DONEGAL TIMES

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February 12th 2003

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American Dream Shattered

Who do we look up to now? Since we were ‘wee caddies’ in short trousers cheering as the cavalry came to the rescue at the last moment, the Yanks were our heroes! We watched open-mouthed as Hopalong, Durango, Kit Carson, the Lone Ranger et al, wiped out the bad guys and won the heart of the beautiful lady, before riding off into the sunset. We marvelled at Bogie, tried to walk like John Wayne and thrilled at MGM musicals that saw Astaire, Kelly & Rogers mesmerise with scintillating song and dance.

We watched with awe amazing U.S. technological feats, from the initial space satellite back in the mid-fifties to the first man on the moon in 1969 - followed by ‘Silicone Valley’ type developments of the computer age.

We grew up with Elvis, Little Richard, Chuck Berry - the rock ‘n roll generation - America was our spiritual Nirvana - Brando our Buddha.

Our emigrants went there in numbers - came home on holidays and told us the stories. We fantasized as they wove verbal pictures of a way of life so different from Ireland in the 50s and 60s.

To us, the Yanks were always right - they were the good guys. Time Magazine, Newsweek and the Readers Digest made sure we knew this - America defending the free world against the evils of communism. As kids, we wondered about the Iron Curtain - we didn’t really know what it was - except that on this side was right - on the other - wrong.

We respected U.S. Presidents from Eisenhower to Clinton, trusting them to handle power with dignity, fairness and honour. This they mainly did, and, particularly with the last administration, proved a true friend of this country.

Then all changed - Cowboy George rode into office without even receiving a majority and, in two short years, proceeded to blow apart every vestige of the respect and trust we felt for the President, built up over so many years.

Europe and the world watch in amazement and sorrow as an American people we understood to stand for integrity and justice pledge support to a man determined to wage war on a country already on its knees from an inhuman sanctions regime.

All has changed - one person has destroyed the image of America for thinking people - a person who seems determined to wreak such havoc on the globe that it may take generations to recover.

Oh, for the days when Jimmy Cagney sang ‘I’m a Yankee Doodle Dandy’ and we all swelled with pride - for then we were all wannabe Yankees. Not any more! Not any more!

Marc and Deirdre Gysling sport their tartans at the Burns' night in Harvey's Point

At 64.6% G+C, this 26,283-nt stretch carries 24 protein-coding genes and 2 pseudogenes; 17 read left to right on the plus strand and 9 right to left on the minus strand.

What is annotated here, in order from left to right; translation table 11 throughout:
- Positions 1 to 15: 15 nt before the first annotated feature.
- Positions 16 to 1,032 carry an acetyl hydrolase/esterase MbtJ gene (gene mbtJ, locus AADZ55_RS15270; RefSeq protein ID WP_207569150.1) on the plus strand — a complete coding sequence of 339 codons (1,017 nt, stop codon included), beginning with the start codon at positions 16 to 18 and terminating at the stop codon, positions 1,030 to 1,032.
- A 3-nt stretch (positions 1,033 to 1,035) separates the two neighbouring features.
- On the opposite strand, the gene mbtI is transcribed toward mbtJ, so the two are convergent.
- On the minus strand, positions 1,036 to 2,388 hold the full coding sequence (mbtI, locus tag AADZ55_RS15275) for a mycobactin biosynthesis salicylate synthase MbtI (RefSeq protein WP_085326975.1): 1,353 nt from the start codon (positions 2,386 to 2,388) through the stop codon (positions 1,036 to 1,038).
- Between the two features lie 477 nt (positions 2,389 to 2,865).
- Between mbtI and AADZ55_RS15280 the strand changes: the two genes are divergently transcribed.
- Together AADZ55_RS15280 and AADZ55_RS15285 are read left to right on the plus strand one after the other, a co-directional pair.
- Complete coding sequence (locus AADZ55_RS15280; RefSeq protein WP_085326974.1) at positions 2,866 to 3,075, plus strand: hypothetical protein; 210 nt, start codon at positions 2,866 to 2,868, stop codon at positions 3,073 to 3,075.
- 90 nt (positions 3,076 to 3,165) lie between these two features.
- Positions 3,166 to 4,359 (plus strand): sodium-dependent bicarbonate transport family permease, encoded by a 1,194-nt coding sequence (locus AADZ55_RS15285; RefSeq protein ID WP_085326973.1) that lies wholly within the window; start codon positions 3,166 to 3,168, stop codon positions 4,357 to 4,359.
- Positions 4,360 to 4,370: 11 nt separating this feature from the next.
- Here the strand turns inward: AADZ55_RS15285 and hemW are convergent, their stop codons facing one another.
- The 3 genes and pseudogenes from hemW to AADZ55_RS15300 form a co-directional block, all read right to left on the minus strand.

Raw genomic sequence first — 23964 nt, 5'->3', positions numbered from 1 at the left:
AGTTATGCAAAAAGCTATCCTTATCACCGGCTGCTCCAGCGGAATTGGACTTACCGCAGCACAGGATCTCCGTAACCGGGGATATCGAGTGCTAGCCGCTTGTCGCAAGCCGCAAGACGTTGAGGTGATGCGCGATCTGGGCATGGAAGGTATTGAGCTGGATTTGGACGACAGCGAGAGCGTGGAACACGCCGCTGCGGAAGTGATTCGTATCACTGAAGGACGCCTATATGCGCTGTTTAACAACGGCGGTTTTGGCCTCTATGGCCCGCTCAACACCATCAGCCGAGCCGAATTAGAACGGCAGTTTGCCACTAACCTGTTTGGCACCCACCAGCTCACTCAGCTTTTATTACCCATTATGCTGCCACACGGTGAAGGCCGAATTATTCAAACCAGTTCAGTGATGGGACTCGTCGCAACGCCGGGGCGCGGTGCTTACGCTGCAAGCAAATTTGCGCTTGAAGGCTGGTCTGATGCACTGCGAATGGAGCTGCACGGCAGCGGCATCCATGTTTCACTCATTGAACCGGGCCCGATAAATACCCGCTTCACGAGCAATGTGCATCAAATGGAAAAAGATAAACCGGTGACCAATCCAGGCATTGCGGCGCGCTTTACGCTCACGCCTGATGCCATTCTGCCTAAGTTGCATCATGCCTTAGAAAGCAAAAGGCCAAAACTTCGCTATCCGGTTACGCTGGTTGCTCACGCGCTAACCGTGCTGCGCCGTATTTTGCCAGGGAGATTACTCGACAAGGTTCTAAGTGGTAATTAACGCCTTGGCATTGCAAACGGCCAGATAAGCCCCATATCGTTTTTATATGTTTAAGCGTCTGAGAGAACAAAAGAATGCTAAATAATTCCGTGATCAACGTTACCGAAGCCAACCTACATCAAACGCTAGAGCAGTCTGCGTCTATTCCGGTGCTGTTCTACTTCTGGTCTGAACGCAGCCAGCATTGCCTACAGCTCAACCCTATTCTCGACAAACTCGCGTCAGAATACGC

It makes a change to be serenaded by Bagpipes and Haggis, but serenaded we were when we took to the highlands of Harvey’s Point recently to partake in the inaugural Burns supper.

Greeted by a tartan clad piper, we were escorted to the supper room and welcomed by hosts Marc and Deirdre Gysling. Under the critical eye of Eamon Gillespie, the room was splendidly decorated with tartan ribbons cascading from the centre. The Scottish theme was also evident in the centrepieces on the tables where thistle and sea holly mingled like old friends. Generous nips of whisky lay waiting to toast the haggis and the lassies.

As chairman, Joe McGlone, a staunch Burns devotee welcomed the guests and complimented all, for entering into the spirit of the night with kilts, sporran and sashes (of the tartan kind!!!).

The Haggis was proudly paraded around the room by Simon, the chef, to the tune of Patrick Dorrian’s bagpipes. Richard Hurst, co-ordinator of the event, addressed the gathering and toasted the infamous dish which didn’t taste too “offal”.

There followed two Burn’s songs by the Tirconnaill Tenors. Nobody needed coaxing on to the floor once the Red Hot Ceilidh Peppers started to play. Dressed to kill in kilts straight from ‘Braveheart’, these lively lads instructed and demonstrated the intricate steps of the Highland fling and barn dances.It was the wee small hours when we retired, exhausted, but safe in the knowledge that not only had we enjoyed ourselves but we had also supported a very worthy cause.

Proceeds from the night were shared between Donegal Town Cancer Support Group, Donegal Hospice and North West Hospice. Well done to Joe Mc Glone, his organisers and Harvey’s Point for a memorable tribute to Robert Burns.


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